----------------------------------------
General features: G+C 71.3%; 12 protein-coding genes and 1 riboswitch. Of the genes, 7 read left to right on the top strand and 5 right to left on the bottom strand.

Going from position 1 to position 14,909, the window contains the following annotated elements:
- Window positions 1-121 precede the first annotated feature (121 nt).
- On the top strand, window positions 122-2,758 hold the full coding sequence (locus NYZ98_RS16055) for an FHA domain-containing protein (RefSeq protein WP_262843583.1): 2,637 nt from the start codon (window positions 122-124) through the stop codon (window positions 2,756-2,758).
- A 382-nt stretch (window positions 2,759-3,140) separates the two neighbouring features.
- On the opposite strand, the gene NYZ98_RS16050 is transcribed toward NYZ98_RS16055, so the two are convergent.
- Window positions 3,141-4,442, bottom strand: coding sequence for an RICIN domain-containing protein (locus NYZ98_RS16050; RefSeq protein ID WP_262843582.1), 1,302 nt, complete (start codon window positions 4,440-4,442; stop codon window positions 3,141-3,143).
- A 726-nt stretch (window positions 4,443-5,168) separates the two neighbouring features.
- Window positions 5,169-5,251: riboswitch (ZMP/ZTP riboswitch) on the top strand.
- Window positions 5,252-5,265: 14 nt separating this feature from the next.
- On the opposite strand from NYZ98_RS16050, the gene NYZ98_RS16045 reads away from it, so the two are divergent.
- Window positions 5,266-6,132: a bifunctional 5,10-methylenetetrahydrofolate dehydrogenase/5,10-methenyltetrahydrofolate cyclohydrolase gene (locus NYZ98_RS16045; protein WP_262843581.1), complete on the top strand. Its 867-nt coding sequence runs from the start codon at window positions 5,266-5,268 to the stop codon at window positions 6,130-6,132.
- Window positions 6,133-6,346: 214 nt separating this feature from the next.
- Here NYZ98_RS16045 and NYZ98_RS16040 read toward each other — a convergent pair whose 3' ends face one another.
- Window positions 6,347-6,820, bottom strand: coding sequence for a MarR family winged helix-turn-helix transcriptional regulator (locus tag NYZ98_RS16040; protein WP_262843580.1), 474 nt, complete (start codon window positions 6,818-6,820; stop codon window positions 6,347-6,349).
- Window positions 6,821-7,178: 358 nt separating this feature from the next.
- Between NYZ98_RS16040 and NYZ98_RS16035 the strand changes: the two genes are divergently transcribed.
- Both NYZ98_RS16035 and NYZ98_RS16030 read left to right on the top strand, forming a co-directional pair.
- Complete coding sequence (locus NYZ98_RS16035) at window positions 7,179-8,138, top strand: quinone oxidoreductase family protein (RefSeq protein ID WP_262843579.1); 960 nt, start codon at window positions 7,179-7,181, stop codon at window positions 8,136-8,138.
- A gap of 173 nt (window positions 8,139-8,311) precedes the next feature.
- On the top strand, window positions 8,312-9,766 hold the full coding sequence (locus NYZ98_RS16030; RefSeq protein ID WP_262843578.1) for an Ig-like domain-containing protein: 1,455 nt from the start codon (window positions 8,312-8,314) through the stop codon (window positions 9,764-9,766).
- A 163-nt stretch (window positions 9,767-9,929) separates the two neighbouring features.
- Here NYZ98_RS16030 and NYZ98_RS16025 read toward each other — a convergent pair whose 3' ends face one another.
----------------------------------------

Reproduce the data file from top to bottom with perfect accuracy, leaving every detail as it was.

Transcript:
General features: G+C 71.3%; 12 protein-coding genes and 1 riboswitch. Of the genes, 7 read left to right on the top strand and 5 right to left on the bottom strand.

Going from position 1 to position 14,909, the window contains the following annotated elements:
- Window positions 1-121 precede the first annotated feature (121 nt).
- On the top strand, window positions 122-2,758 hold the full coding sequence (locus NYZ98_RS16055) for an FHA domain-containing protein (RefSeq protein WP_262843583.1): 2,637 nt from the start codon (window positions 122-124) through the stop codon (window positions 2,756-2,758).
- A 382-nt stretch (window positions 2,759-3,140) separates the two neighbouring features.
- On the opposite strand, the gene NYZ98_RS16050 is transcribed toward NYZ98_RS16055, so the two are convergent.
- Window positions 3,141-4,442, bottom strand: coding sequence for an RICIN domain-containing protein (locus NYZ98_RS16050; RefSeq protein ID WP_262843582.1), 1,302 nt, complete (start codon window positions 4,440-4,442; stop codon window positions 3,141-3,143).
- A 726-nt stretch (window positions 4,443-5,168) separates the two neighbouring features.
- Window positions 5,169-5,251: riboswitch (ZMP/ZTP riboswitch) on the top strand.
- Window positions 5,252-5,265: 14 nt separating this feature from the next.
- On the opposite strand from NYZ98_RS16050, the gene NYZ98_RS16045 reads away from it, so the two are divergent.
- Window positions 5,266-6,132: a bifunctional 5,10-methylenetetrahydrofolate dehydrogenase/5,10-methenyltetrahydrofolate cyclohydrolase gene (locus NYZ98_RS16045; protein WP_262843581.1), complete on the top strand. Its 867-nt coding sequence runs from the start codon at window positions 5,266-5,268 to the stop codon at window positions 6,130-6,132.
- Window positions 6,133-6,346: 214 nt separating this feature from the next.
- Here NYZ98_RS16045 and NYZ98_RS16040 read toward each other — a convergent pair whose 3' ends face one another.
- Window positions 6,347-6,820, bottom strand: coding sequence for a MarR family winged helix-turn-helix transcriptional regulator (locus tag NYZ98_RS16040; protein WP_262843580.1), 474 nt, complete (start codon window positions 6,818-6,820; stop codon window positions 6,347-6,349).
- Window positions 6,821-7,178: 358 nt separating this feature from the next.
- Between NYZ98_RS16040 and NYZ98_RS16035 the strand changes: the two genes are divergently transcribed.
- Both NYZ98_RS16035 and NYZ98_RS16030 read left to right on the top strand, forming a co-directional pair.
- Complete coding sequence (locus NYZ98_RS16035) at window positions 7,179-8,138, top strand: quinone oxidoreductase family protein (RefSeq protein ID WP_262843579.1); 960 nt, start codon at window positions 7,179-7,181, stop codon at window positions 8,136-8,138.
- A gap of 173 nt (window positions 8,139-8,311) precedes the next feature.
- On the top strand, window positions 8,312-9,766 hold the full coding sequence (locus NYZ98_RS16030; RefSeq protein ID WP_262843578.1) for an Ig-like domain-containing protein: 1,455 nt from the start codon (window positions 8,312-8,314) through the stop codon (window positions 9,764-9,766).
- A 163-nt stretch (window positions 9,767-9,929) separates the two neighbouring features.
- Here NYZ98_RS16030 and NYZ98_RS16025 read toward each other — a convergent pair whose 3' ends face one another.